Article
March 18, 2015

Studies Suggest Microloans May Not Live Up to Expectations

A collection of six independent studies published in The American Economic Journal suggest that microlending may not be providing the income boost once expected, The Wall Street Journal reports.

While some critics of the studies say that the increasing popularity of microfinance programs over the last decade has helped lift millions of people out of poverty globally, the studies found that giving individuals loans tended not to result in better economic outcomes or positive social change. One study cited evidence that the loans may even encourage some families to remove their children from school so they could work.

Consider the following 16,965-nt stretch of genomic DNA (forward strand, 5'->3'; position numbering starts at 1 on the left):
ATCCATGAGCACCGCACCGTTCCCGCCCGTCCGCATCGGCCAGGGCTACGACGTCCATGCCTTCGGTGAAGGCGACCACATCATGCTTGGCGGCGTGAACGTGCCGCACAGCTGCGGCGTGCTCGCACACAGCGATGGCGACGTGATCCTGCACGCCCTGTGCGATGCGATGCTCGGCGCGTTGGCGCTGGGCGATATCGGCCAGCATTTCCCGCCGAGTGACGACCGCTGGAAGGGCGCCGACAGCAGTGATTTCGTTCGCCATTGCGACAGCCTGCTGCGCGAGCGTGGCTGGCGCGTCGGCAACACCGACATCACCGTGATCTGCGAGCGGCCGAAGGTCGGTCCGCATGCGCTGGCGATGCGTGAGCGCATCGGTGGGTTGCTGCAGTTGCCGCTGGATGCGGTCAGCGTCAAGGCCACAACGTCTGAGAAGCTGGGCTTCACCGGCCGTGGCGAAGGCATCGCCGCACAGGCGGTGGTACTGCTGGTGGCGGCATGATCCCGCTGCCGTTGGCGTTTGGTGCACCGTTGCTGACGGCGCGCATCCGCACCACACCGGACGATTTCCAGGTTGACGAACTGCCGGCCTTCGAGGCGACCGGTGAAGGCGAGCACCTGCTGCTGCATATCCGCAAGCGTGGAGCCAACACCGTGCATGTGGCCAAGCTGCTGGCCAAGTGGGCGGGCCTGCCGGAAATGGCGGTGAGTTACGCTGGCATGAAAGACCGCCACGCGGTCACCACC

The loans, which are intended to help the poor start businesses, were first tried on a broad scale by Muhammad Yunus’s Grameen Bank of Bangladesh. In 2006, Mr. Yunus and the bank were jointly awarded the Nobel Peace Prize.

While some critics of the studies say that the increasing popularity of microfinance programs over the last decade has helped lift millions of people out of poverty globally, the studies found that individuals given loans tended not to result in better economic outcomes or positive social change. One study cited evidence that the loans may even encourage some families to remove their children from school to work.

The loans, which are intended to help the poor start businesses, were first tried on a broad scale by Muhammad Yunus’s Grameen Bank of Bangladesh. In 2006, Mr. Yunus and the bank were jointly awarded the Nobel Peace Prize.